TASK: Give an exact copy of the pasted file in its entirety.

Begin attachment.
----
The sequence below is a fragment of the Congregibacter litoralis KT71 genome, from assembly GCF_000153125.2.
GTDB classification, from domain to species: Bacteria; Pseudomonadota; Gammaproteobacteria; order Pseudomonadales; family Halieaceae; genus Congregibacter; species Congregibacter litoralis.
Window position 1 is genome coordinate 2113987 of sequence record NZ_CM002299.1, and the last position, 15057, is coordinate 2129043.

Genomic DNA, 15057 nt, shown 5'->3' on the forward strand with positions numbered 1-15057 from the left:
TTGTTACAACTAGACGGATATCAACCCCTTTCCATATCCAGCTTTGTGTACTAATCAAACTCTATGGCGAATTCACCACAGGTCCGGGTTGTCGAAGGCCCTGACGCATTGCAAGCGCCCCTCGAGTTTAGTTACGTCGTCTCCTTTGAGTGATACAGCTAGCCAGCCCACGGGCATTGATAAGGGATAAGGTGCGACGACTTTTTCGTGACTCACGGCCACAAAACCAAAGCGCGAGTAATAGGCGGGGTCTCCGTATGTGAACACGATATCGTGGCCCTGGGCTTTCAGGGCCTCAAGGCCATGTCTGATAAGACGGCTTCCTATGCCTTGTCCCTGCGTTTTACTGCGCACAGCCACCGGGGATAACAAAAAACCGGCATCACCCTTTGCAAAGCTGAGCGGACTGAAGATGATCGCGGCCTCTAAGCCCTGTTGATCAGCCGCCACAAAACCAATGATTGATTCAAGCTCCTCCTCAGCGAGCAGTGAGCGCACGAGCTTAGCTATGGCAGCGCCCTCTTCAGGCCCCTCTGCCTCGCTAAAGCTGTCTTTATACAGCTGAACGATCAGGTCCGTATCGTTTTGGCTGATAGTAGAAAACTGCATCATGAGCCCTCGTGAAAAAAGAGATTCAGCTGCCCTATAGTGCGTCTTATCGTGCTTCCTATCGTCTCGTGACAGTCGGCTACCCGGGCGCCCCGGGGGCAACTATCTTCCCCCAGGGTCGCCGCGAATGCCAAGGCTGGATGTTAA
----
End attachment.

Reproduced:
The sequence below is a fragment of the Congregibacter litoralis KT71 genome, from assembly GCF_000153125.2.
GTDB classification, from domain to species: Bacteria; Pseudomonadota; Gammaproteobacteria; order Pseudomonadales; family Halieaceae; genus Congregibacter; species Congregibacter litoralis.
Window position 1 is genome coordinate 2113987 of sequence record NZ_CM002299.1, and the last position, 15057, is coordinate 2129043.

Genomic DNA, 15057 nt, shown 5'->3' on the forward strand with positions numbered 1-15057 from the left:
TTGTTACAACTAGACGGATATCAACCCCTTTCCATATCCAGCTTTGTGTACTAATCAAACTCTATGGCGAATTCACCACAGGTCCGGGTTGTCGAAGGCCCTGACGCATTGCAAGCGCCCCTCGAGTTTAGTTACGTCGTCTCCTTTGAGTGATACAGCTAGCCAGCCCACGGGCATTGATAAGGGATAAGGTGCGACGACTTTTTCGTGACTCACGGCCACAAAACCAAAGCGCGAGTAATAGGCGGGGTCTCCGTATGTGAACACGATATCGTGGCCCTGGGCTTTCAGGGCCTCAAGGCCATGTCTGATAAGACGGCTTCCTATGCCTTGTCCCTGCGTTTTACTGCGCACAGCCACCGGGGATAACAAAAAACCGGCATCACCCTTTGCAAAGCTGAGCGGACTGAAGATGATCGCGGCCTCTAAGCCCTGTTGATCAGCCGCCACAAAACCAATGATTGATTCAAGCTCCTCCTCAGCGAGCAGTGAGCGCACGAGCTTAGCTATGGCAGCGCCCTCTTCAGGCCCCTCTGCCTCGCTAAAGCTGTCTTTATACAGCTGAACGATCAGGTCCGTATCGTTTTGGCTGATAGTAGAAAACTGCATCATGAGCCCTCGTGAAAAAAGAGATTCAGCTGCCCTATAGTGCGTCTTATCGTGCTTCCTATCGTCTCGTGACAGTCGGCTACCCGGGCGCCCCGGGGGCAACTATCTTCCCCCAGGGTCGCCGCGAATGCCAAGGCTGGATGTTAA